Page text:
|Quadrangle map, 1:250,000-scale||OP|
|Quadrangle map, 1:63,360-scale||A-2|
|Nearby scientific data||Find additional scientific data near this location|
|Location and accuracy||Anvil Creek is a 2.5-mile-long, northeast-flowing tributary to the Innoko River; the junction of Anvil Creek and the Innoko River is approximately 1 mile southeast of the town of Ophir. The coordinates are for the mine marked on the U.S. Geological Survey Ophir A-2 topographic map (1954, minor revisions 1965), in the SE 1/4SE 1/4 sec. 23, T. 27 S., R. 12 E., Kateel River Meridian. Anvil Creek is locality 15 of Cobb (1972 [MF 367]). The location is accurate within 500 feet.|
The rocks in the vicinity of Anvil Creek are sandstone, shale, and siltstone (Chapman and others, 1985). The creek probably also drains a small, Cretaceous or Tertiary intrusive body.
The gold in Anvil Creek occurs in a narrow pay streak in stream gravels and in less-rich bench deposits. The gold was found on bedrock surfaces and in crevices within the upper 6 inches of bedrock. The largest nugget reported from Anvil Creek was 6 ounces. The nuggets have a fineness of 878 parts gold and 117 parts silver (Mertie, 1936). Mertie (1936) also reports considerable cinnabar in concentrates.
Gold was discovered along Anvil Creek in 1917. Production occurred intermittently in Anvil Creek until 1950, and intermittently from the 1970s until at least 1986 (Brooks and Capps, 1924; Smith, 1932; Smith, 1936; Smith, 1938; Mertie, 1936; Roehm, 1937; Fowler, 1950).
An unnamed 'pup' tributary of Anvil Creek runs parallel to Anvil Creek and then enters an old oxbow on the south side of the Innoko River. This tributary was staked in 1980 and reportedly contains about 4 feet of gravel under 6 feet of mud. Although no coarse gold has been found, many grains of fine gold were recovered (Dick Forsgren, written communication, 2001).Bundtzen and Miller (1997) used radioactive-isotope dating techniques to demonstrate that the age of hydrothermal sericite from the Ophir-Little Creek prospect area is 70 Ma, contemporaneous with primary igneous white mica in dikes near Ophir. Lode gold mineralization in this area probably is related to magmatic fluids from these Upper Cretaceous or Tertiary dikes (or other, coeval plutons), which probably are the source of at least some of the placer gold in Anvil Creek (Bundtzen and Miller, 1997).
|Geologic map unit||(-156.504864126053, 63.1271709026989)|
|Mineral deposit model||Placer Au (Cox and Singer, 1986; model 39a)|
|Mineral deposit model number||39a|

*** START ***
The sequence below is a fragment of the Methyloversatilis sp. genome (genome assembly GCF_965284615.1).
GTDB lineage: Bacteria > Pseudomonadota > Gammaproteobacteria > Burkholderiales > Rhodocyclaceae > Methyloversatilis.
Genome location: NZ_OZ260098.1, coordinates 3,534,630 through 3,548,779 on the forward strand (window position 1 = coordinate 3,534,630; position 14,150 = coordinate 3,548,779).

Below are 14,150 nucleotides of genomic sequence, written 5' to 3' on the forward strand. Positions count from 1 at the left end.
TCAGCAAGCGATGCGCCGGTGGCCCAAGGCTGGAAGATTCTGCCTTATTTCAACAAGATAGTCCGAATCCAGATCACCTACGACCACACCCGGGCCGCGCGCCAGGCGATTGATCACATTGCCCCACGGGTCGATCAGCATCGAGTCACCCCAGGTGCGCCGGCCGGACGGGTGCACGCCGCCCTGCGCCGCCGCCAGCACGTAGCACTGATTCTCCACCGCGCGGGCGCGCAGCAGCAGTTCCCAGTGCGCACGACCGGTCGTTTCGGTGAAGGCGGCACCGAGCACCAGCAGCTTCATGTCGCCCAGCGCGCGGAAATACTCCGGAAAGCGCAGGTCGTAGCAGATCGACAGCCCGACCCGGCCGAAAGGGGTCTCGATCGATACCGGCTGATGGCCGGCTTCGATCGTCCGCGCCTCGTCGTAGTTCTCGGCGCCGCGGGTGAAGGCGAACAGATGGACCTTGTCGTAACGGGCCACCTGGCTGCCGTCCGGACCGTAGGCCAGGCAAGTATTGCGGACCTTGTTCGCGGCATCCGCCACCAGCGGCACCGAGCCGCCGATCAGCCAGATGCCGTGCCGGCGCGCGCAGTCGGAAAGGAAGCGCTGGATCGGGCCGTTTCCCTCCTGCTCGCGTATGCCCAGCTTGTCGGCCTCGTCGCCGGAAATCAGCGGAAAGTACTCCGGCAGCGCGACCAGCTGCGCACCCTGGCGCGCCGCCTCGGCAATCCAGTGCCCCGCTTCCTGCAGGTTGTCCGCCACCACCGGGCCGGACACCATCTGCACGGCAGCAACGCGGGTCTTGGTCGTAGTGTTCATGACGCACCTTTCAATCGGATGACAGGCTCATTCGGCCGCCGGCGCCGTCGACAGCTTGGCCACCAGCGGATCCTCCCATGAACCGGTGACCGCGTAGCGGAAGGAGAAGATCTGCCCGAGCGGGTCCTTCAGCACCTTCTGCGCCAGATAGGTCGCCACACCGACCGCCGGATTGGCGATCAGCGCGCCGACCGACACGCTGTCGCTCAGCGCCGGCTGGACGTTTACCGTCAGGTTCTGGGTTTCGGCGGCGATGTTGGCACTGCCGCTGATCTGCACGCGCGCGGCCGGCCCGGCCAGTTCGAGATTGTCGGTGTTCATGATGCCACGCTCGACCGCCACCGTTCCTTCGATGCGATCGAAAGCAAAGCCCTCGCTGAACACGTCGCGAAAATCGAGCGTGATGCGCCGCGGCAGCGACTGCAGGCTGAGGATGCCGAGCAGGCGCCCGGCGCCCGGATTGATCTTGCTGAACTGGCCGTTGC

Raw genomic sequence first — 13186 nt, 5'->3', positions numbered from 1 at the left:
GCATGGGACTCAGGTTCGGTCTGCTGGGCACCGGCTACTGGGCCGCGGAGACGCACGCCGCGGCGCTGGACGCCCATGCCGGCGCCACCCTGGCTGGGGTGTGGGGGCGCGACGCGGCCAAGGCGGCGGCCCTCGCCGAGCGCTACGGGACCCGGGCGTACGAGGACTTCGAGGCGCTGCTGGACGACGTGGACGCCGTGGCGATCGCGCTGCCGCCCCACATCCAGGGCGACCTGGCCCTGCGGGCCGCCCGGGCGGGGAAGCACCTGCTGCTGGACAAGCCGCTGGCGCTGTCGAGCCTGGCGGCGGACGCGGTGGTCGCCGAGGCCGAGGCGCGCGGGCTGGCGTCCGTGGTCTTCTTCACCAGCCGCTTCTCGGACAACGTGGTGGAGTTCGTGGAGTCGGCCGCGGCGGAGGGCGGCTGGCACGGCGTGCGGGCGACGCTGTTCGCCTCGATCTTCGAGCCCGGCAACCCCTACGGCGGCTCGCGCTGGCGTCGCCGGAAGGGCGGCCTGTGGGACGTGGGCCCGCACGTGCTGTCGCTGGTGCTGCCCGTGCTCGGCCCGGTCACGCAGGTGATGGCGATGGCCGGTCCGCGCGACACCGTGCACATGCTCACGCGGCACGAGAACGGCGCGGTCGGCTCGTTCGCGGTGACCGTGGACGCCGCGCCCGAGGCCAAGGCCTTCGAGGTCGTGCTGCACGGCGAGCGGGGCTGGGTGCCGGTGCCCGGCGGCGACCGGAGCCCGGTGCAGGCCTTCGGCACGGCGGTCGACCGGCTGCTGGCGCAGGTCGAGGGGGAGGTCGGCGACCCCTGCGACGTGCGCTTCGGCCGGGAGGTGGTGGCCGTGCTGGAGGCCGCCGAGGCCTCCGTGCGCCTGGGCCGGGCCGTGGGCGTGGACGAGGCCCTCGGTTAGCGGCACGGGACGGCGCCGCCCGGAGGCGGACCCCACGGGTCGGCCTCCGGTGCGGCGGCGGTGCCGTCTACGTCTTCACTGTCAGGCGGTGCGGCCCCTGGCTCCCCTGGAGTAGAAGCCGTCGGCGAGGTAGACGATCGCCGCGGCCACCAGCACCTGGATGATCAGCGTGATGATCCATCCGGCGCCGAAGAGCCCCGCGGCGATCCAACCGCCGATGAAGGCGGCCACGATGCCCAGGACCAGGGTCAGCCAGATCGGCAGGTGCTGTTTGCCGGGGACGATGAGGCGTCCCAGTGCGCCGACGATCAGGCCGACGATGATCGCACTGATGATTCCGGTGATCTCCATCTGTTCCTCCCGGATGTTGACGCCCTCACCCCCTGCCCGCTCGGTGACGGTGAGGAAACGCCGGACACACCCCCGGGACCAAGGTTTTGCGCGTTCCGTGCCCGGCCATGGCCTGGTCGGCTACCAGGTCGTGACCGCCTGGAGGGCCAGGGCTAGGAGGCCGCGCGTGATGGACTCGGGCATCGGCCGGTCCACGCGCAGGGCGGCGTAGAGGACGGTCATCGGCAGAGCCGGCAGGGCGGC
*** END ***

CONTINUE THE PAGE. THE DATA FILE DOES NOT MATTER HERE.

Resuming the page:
|Age of mineralization||Quaternary. Bundtzen and Miller (1997) used radioactive-isotope dating techniques to demonstrate that the age of hydrothermal sericite from the Ophir-Little Creek prospect area is 70 Ma, contemporaneous with primary igneous white mica in dikes near Ophir. Lode gold mineralization in this area probably is related to magmatic fluids from these Upper Cretaceous or Tertiary dikes (or other, coeval plutons), which probably are the source of at least some of the placer gold in Anvil Creek (Bundtzen and Miller, 1997).|
|Workings or exploration||A narrow paystreak beneath the channel of Anvil Creek was worked by drift mining; less-rich bench deposits were worked by open cuts (Mertie, 1936). Mining occurred along Anvil Creek from 1917 to 1950 and also from the 1970s until at least 1986 (Bundtzen and others, 1987).|
|Indication of production||Yes; small|
|Production notes||Between 1917 and 1950, an estimated 3,394 ounces of gold and 12 ounces of silver were produced from Anvil Creek. Anvil Creek was also mined from the 1970s until at least 1986 (Bundtzen and others, 1987).|
Brooks, A.H., and Capps, S.R., 1924, The Alaska mining industry in 1922: U.S. Geological Survey Bulletin 755-A, p. 1-56.
Bundtzen, T.K., and Miller, M.L., 1997, Precious metals associated with Late Cretaceous-early Tertiary igneous rocks of southwestern Alaska, in Goldfarb, R.J., and Miller, L.D., eds., Mineral Deposits of Alaska: Economic Geology Monograph 9, p. 242-286.
Bundtzen, T.K., Cox, B.C., and Veach, N.C., 1987, Heavy mineral provenance studies in the Iditarod and Innoko districts, western Alaska: Alaska Division of Geological and Geophysical Surveys Public-Data File 87-16, 25 p.
Chapman, R.M., Patton, W.W., and Moll, E.J., 1985, Reconnaissance geologic map of the Ophir quadrangle, Alaska: U.S. Geological Survey Open-File Report 85-203, 19 p., 1 sheet, scale 1:250,000.
Cobb, E.H., 1972, Metallic mineral resources map of the Ophir quadrangle, Alaska: U.S. Geological Survey Miscellaneous Field Studies Map MF-367, 1 sheet, scale 1:250,000.
Cobb, E.H., 1976, Summary of references to mineral occurrences (other than mineral fuels and construction material) in the Iditarod and Ophir quadrangles, Alaska: U.S. Geological Survey Open-File Report 76-576, 101 p.
Fowler, H.M., 1950, Report of investigations in the Innoko, Nulato, Bethel, Goodnews Bay, Wasilla, Chisana, and Ketchikan mining districts: Alaska Territorial Department of Mines Itinerary Report 195-7, 13 p.
Mertie, J.B., Jr., 1936, Mineral deposits of the Ruby-Kuskokwim region, Alaska: U.S. Geological Survey Bulletin 864-C, p. 115-245.
Roehm, J.C., 1937, Summary report of mining investigations in the Innoko, Mt. McKinley, Knik, and Talkeetna precincts: Alaska Territorial Department of Mines Itinerary Report 195-17, 16 p.
Smith, P.S., 1932, Mineral industry of Alaska in 1929, in Smith, P.S., and others Mineral resources of Alaska, report on progress of investigations in 1929: U.S. Geological Survey Bulletin 824-A, p. 1-81.
Smith, P.S., 1936, Mineral industry of Alaska in 1934: U.S. Geological Survey Bulletin 868-A, p. 1-91.
|Last report date||8/7/2001|